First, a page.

Text adventures are the poetry of videogames. They were there first, but they’ve been superseded by the flashier, the faster, the more showy forms. You’ll make no money at them – only a handful of people ever do. They require thinking; they won’t zone you out like Candy Crush. They don’t deliver the cheap, blood-splatter thrills of the first-person shooter or, in general, the sweaty anxiety of the timed challenge. Like a book, they take their time and they demand yours. In fact, text adventures remind me rather of Auden’s lines about poetry. He wrote that poetry:
‘cannot be turned into
background noise for study
or hung as a status trophy by rising executives,
cannot be “done” like Venice
or abridged like Tolstoy, but stubbornly still insists upon
being read or ignored.’
The text adventure, like poetry, tends to attract a small band of devoted fans rather than hundreds of millions of casual players. And yet, those who care about writing know that they are where the form starts; and I can’t help feeling that videogames in general would be better if they took as much care over their words, and over their narratives, as text adventures do.
For those who might be confused at this juncture, a brief word of explanation about what a text adventure actually is. It is, essentially, a game made of words. There are only words on the screen, and the player communicates with the game by typing words. So you might have a description of what you’re looking at. ‘You’re in a wide, grassy meadow filled with buttercups.’ ‘You’re in a dank dungeon with water dripping down the walls, imprisoned by an iron gate.’ ‘You’re riding a dragon over a landscape of frozen castles.’ And then you can type words to say what you want to do next: ‘Pick buttercups.’ ‘Look at iron gate.’ ‘Defrost castles with dragonfire.’ Sometimes the game will understand what you’re asking it to do. Sometimes you’ll have to rephrase your request. If you keep going, a story will unfold based on the decisions you’ve made. It’s magical.
The first videogame I ever remember seeing was a text adventure. It was 1982. My mum had taken me and my brother to the Puffin Roadshow where, in amongst the people dressed up as our favourite book characters and the Actual Wardrobe From Narnia (allegedly), I spotted a bank of computer screens. Children were taking turns on them – you had to get a special token and put your name on a list to get access. I watched them for only a few moments before I could see immediately what this was: it was a kind of book that you could step into. A book that would talk back. That is where games begin, for me, with the dream of a book you can talk to.
For this piece, I’ve spoken to some of my text-adventure-writing heroes, people whose work I’ve admired for the quality of the prose and the thoughtfulness of the plot, or the magnificence of the character design. The text adventure may be an underappreciated form, but for me, it underpins so much of what is best in videogames.
Emily Short is a creator of some of the most innovative and exciting text adventures I’ve ever played – try out any of her games for an understanding of what the form is and can be. She also has strong memories of her first ever experience of interactive fiction (‘IF’):
‘My parents had Infocom’s Deadline on an Osborne 1 when I was six […] There were plot points to do with adultery and inheritance and corporate embezzlement that I didn’t have any context for at that age. So, needless to say, I didn’t solve it. But I did find traces of poisons, and listen in on a telephone call I wasn’t supposed to hear, and detect what seemed to be a hollow wall. Those hints were more than enough to keep me working on it.’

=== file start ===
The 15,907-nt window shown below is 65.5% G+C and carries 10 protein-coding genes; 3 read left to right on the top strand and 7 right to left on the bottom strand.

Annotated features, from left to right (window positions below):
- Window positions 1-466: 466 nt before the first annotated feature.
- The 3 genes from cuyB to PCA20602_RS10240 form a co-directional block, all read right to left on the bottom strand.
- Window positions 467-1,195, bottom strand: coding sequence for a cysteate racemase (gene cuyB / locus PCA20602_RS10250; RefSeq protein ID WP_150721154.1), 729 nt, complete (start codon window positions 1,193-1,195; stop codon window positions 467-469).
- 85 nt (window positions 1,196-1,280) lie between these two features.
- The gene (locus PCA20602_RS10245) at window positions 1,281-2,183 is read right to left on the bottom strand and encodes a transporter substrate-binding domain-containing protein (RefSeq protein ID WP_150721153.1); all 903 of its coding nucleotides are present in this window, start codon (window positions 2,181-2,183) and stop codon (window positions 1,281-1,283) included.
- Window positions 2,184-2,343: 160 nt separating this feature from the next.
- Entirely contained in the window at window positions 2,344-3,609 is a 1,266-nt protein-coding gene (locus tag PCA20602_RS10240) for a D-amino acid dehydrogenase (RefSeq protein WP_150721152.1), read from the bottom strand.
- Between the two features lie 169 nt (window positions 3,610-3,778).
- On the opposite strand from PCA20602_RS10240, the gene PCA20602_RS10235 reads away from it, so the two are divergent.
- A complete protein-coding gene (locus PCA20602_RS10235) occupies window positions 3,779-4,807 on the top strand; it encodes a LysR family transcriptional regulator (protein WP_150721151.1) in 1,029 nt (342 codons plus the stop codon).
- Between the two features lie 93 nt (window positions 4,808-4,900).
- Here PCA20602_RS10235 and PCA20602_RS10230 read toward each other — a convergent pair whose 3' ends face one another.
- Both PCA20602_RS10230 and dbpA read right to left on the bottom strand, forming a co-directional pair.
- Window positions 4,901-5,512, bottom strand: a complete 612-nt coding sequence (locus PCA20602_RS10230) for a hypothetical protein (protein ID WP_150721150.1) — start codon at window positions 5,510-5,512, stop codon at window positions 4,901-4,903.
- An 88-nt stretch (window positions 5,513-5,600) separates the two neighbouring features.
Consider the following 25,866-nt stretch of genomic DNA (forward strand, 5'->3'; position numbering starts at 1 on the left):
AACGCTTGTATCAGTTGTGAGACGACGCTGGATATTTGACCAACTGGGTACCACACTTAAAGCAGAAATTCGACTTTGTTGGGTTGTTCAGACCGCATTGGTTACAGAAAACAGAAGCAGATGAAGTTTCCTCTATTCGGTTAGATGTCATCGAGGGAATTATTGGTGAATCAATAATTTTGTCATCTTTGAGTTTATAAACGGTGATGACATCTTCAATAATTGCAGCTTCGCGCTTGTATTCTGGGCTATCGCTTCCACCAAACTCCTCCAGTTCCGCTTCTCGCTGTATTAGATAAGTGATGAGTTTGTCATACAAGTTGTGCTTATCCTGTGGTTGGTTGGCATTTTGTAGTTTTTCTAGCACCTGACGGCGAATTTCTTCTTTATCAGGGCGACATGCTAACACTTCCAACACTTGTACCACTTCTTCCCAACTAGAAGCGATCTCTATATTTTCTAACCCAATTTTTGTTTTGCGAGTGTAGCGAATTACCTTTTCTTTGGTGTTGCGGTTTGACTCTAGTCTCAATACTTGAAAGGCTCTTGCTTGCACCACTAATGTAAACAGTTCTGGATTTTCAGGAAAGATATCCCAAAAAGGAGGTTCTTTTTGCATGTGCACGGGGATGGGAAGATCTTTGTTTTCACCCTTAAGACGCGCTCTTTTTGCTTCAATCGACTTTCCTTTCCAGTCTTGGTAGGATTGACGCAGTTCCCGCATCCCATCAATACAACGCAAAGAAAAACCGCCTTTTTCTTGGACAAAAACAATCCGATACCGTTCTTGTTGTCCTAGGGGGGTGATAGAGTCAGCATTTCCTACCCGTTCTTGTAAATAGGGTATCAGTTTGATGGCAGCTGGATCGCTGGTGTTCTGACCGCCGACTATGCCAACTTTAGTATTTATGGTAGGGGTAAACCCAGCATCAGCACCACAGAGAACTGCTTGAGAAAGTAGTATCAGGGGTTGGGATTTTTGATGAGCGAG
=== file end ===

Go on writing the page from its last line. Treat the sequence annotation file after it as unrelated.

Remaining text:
‘That sense that Deadline contained inscrutable clues reflected the way I felt about the adult world in general. From my child’s eye view, the world was full of locked doors and inscrutable dials, not to mention overheard telephone conversations I didn’t understand and emotional responses that didn’t seem to make sense. Sometimes you could get an adult explanation (“oh, yeah, that’s a gas meter”), but a lot of things in one’s everyday environment were permanently mysterious. IF worlds, by contrast, offered a mysterious environment that was designed to become transparent. If you could get through a piece, you were supposed to wind up knowing what everything was for and what it all meant.’
It seems to me that this ultimate explicability is a lot of what makes art attractive compared to life: from its earliest roots, storytelling like Greek drama has given a resolution to the kinds of situations and stories that often trail off aimlessly in real life – in this sense, a story is a simplification. And when I asked Short about her inspirations, she also went back to poetry, and the Greek tradition of epic verse:
‘I think there’s something for the IF author in the ancient trope of ekphrasis, where a poet would write an extended description of an object: Homer’s Shield of Achilles, or the Catullus poem that narrates at length the embroidery on a coverlet. IF requires a lot of description, and sometimes layered description, where the player can look at details on a previously described object […] Quite a few games do most of their storytelling through the description of objects, and looking back at the tradition of ekphrasis gives some guidance about how much can really be accomplished that way.’
Short recommended this review of Andrew Plotkin’s work Hunter, In Darkness for more discussion of ekphrasis. And Plotkin himself – an extremely influential and well-regarded text adventure author – goes back to classical roots to talk about where the text adventure begins, suggesting that it relates back to very ancient mystery games and puzzles, telling me: ‘there’s some influence from classical mazes and labyrinths…. plenty of influence from real-world cave exploration, and […] Nick Montfort has argued that classical riddle and riddle-games are an important precursor.’